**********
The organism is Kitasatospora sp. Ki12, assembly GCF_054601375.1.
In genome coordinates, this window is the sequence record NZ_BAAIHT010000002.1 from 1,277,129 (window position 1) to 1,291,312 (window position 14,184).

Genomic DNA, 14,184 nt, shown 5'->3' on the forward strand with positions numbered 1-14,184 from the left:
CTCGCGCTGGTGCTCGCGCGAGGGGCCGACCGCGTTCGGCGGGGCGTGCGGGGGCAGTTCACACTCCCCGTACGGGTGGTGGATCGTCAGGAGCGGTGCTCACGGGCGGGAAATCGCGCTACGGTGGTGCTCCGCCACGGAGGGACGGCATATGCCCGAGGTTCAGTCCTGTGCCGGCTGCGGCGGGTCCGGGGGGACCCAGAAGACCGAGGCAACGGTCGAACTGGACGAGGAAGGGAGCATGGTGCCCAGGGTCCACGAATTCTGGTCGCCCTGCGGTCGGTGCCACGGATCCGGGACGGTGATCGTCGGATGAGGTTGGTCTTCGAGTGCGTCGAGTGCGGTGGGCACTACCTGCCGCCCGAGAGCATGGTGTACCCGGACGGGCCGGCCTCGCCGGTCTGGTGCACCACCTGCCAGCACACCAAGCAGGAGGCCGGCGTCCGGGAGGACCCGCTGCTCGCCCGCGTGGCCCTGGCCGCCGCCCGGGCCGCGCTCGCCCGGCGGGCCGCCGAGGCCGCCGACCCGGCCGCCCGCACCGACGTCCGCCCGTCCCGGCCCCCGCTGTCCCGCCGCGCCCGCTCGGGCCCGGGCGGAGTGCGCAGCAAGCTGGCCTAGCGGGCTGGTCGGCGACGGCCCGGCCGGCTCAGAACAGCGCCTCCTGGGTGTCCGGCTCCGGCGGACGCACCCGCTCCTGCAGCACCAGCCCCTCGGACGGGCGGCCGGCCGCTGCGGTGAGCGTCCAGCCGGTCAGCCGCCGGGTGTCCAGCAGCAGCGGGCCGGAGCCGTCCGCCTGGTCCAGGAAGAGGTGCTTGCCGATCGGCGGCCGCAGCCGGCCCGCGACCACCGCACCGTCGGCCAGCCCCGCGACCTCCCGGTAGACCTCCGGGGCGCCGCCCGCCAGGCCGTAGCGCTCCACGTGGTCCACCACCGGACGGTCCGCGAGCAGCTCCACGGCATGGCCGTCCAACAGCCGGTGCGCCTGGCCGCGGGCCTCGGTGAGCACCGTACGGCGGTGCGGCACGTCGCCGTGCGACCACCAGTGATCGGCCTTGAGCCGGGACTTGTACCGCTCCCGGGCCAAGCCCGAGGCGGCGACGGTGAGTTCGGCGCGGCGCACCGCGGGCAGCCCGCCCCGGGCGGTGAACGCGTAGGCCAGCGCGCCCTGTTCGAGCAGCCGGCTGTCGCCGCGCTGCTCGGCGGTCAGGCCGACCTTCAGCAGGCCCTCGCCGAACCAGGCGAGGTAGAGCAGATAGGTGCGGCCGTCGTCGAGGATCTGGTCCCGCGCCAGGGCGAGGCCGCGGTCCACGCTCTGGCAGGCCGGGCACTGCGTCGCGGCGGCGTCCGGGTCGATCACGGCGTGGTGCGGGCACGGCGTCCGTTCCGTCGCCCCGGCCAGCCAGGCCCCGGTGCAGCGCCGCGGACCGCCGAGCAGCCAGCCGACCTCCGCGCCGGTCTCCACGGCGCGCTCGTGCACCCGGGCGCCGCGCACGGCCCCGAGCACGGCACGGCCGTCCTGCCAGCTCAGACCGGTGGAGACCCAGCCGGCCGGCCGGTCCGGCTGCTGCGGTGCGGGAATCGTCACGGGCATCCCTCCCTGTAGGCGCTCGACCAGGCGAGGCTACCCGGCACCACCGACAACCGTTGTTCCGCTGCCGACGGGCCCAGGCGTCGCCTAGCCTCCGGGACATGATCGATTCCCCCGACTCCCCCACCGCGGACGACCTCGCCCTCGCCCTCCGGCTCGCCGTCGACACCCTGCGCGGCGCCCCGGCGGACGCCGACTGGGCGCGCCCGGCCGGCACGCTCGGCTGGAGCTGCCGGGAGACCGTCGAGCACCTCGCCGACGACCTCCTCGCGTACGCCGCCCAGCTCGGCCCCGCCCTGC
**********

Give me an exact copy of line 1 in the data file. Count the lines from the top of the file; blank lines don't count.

The organism is Kitasatospora sp. Ki12, assembly GCF_054601375.1.